Hope Dealer: Healing Is My Hobby
So HAPPY to have gotten to this place where I can take some of my passions outside of an office. As you may have learned from looking through my site, my name is Shavonda Johnson and I am a licensed social worker (and a clinical social worker in the making). I am a therapist in Ohio. My day job is being a therapist in a correctional facility. Yes, you read that right! I slang HOPE for a living. I am also a contract therapist at a local private practice, where I primarily service Black women and teens.
You may be surprised, but I actually never wanted to be a therapist. When I was in college, I wanted to graduate and become a researcher. After a series of internships, summer research programs, and other opportunities as a student, I learned that I wanted to make large scale change in a different way.
One of my internships included working in a juvenile correctional facility. My late mentor, Dr. Cunningham allowed me to help structure a literacy and leadership program in the facility after doing research on the literacy among Black, male youth. While involved in that program, I started to learn more about the youth and their backgrounds. I learned that a lot of them grew up in environments similar to the one I grew up in which was "The HOOD". Though our neighborhoods mirrored one another, our home lives presented as very different. Many of the young men in that facility did not have relationships with their fathers, but my father and mother were married. Many of them experienced unstable living situations, and my parents still live in my childhood home today. Several of them were taught the message of "fast life and fast money", while my parents pressed the importance of education or trade being our way out of the hood. I also learned about many of the traumatic experiences they had endured over the short duration of their lives while building rapport with them.
Needless to say, I shifted my perspective. The research that I was doing, did not match the antidotal truths of the youth. Research made it seem as though poor = uneducated and that was it. There was a lot more to that story and I wanted to learn more.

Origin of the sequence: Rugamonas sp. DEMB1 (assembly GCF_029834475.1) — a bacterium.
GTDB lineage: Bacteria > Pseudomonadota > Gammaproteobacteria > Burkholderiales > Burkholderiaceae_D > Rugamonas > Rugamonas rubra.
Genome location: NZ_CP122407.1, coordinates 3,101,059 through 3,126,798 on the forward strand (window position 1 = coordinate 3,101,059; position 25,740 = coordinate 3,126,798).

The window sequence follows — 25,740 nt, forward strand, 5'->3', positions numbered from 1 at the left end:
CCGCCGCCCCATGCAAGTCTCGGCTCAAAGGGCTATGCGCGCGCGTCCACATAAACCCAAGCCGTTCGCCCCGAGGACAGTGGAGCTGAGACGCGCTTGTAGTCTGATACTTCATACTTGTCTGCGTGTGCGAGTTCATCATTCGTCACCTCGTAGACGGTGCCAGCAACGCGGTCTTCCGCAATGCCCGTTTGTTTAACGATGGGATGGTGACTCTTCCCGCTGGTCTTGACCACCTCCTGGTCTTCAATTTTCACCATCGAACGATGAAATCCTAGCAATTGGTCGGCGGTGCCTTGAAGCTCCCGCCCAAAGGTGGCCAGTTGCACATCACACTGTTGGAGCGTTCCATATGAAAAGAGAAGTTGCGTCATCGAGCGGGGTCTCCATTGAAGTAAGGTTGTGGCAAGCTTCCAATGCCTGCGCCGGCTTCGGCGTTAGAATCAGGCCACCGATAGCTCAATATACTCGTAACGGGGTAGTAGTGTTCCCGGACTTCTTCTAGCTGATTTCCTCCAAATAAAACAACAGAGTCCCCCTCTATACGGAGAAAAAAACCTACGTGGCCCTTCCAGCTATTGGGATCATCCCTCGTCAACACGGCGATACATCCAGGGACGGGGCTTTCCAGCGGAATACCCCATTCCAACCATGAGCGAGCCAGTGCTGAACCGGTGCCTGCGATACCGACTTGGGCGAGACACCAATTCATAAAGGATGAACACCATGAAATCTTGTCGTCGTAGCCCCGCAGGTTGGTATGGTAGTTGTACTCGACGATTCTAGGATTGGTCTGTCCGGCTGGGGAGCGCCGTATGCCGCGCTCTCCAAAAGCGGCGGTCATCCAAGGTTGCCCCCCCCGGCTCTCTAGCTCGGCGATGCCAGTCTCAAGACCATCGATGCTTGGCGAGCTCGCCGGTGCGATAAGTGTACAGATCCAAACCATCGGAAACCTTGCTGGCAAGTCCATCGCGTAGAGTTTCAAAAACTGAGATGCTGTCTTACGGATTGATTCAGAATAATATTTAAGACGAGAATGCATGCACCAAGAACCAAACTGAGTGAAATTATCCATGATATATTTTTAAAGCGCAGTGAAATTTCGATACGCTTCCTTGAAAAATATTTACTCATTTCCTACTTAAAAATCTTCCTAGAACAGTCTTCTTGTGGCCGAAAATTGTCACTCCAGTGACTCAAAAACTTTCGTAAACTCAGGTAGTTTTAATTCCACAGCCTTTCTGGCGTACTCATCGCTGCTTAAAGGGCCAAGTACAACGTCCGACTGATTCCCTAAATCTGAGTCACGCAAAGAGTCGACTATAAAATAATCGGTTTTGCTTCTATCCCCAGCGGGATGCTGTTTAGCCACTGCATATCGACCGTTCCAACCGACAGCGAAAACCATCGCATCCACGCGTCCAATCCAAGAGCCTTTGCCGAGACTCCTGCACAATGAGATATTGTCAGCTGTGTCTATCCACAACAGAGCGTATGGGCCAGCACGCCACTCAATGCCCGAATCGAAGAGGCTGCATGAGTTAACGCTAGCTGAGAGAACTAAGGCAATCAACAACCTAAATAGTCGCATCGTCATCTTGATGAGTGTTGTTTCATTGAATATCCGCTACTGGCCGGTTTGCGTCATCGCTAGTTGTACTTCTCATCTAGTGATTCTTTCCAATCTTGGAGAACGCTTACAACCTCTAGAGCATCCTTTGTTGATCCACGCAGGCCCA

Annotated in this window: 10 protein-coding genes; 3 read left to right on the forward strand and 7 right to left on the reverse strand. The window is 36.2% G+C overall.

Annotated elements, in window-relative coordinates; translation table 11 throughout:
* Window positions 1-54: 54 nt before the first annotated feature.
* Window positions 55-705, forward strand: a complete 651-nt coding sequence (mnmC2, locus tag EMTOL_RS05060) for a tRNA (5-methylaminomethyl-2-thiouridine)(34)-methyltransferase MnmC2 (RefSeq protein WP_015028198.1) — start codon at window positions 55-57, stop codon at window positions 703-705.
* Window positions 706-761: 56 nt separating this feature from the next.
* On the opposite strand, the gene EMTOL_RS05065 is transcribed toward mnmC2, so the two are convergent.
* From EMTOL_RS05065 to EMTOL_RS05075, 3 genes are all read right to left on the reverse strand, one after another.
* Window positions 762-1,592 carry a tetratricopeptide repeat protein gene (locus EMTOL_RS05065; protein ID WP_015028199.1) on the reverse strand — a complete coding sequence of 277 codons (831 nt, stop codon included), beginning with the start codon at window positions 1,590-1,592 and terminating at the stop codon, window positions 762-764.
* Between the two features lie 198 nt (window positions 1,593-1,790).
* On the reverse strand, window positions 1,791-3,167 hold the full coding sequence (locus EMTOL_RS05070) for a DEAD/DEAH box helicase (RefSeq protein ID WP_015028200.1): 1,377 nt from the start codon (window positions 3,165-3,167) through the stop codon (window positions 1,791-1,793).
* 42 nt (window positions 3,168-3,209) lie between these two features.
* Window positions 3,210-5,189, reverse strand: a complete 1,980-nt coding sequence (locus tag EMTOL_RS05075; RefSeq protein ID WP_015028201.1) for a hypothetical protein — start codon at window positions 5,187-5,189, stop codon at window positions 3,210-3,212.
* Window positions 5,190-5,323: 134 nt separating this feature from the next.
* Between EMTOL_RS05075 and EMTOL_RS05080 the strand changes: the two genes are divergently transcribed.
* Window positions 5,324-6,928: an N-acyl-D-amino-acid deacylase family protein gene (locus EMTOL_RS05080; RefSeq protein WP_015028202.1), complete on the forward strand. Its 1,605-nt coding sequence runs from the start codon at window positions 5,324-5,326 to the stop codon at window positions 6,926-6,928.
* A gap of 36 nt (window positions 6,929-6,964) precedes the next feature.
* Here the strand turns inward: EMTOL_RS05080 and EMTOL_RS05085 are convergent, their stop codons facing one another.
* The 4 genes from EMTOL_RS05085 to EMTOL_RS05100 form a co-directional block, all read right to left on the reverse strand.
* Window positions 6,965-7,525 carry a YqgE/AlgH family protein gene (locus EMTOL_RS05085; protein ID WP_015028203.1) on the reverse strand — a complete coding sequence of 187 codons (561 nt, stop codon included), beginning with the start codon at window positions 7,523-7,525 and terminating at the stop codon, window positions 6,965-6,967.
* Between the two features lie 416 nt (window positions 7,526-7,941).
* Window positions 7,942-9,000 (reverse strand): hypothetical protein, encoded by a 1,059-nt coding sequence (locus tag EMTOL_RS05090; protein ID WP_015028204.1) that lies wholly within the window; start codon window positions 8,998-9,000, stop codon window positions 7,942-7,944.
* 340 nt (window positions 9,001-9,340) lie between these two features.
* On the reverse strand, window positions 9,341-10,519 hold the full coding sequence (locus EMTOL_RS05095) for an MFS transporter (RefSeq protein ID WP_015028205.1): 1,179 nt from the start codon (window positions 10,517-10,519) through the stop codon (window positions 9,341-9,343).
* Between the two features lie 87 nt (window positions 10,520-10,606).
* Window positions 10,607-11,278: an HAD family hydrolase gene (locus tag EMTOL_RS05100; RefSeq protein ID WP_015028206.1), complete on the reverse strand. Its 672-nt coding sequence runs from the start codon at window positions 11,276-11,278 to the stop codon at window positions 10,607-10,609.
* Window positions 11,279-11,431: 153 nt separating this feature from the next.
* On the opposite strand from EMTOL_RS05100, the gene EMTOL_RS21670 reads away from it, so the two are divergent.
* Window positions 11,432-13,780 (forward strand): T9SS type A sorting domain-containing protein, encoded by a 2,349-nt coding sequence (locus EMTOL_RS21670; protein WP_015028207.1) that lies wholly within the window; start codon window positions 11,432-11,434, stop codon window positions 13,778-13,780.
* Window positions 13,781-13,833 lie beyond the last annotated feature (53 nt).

After undergrad, I was at odds what I wanted to do, so my mentor suggested that I get my Master's in Social Work. It was a hard NO initially. My hood-ish upbringing allowed me to only see social workers in one role and that was being someone who took away children from their parents. After working with my mentor, I learned that social works do a little bit of everything, including research. Plus I could get a board license which would increase my chances of getting a job. Before long, I was enrolled and started my journey as a social worker.
My field placement/ internship for my program was with the Department of Corrections because that is where I was matched. Surprise right? In the beginning, I was working on curriculum development policy revision, and restructuring education and training for the mental health department. They offered me an option to stay and get PAID after my first semester and I ended up staying for the duration of my program. I started going into the prisons to observe groups that were being run by clinicians using the new curriculums that our team had selected. One day I had to fill in because the facilitator got wrapped up in an emergency. This was my first taste in doing work as a clinician.
The original facilitator shared that she had gotten good feedback from the offenders and offered to let me finish the group out as the primary facilitator. I knew it would be a challenge, but I offered to do it anyway. By the time I was in my last semester, I had a full caseload and was leading a group. I can only say that it was God giving me random courage to try something VERY different that what I originally thought I was going to do. Therapy is the career that found me, but I have grown to love it and I feel that it is a HUGE part of my purpose and calling.
Moving forward I want to take what I do in cells, offices, and zoom and implement it into more nontraditional settings. I believe that there is a place for mental health, especially as it relates to business, entrepreneurship, and personal development among the late teens, 20 and 30 somethings!
Mental health has the ability to be non-traditional, inclusive, effective AND do it all with a little bit of sauce. My goal is to help people develop healthy mindsets and become the mindset moguls of their own lives. I am a a dealer or HOPE.
It is my hope that you continue to check out the Blog for posts related to mental health, religion, Black culture, and everyday tips and tricks for managing YOUR mental health.
-Shavonda AKA The Mental Health Manager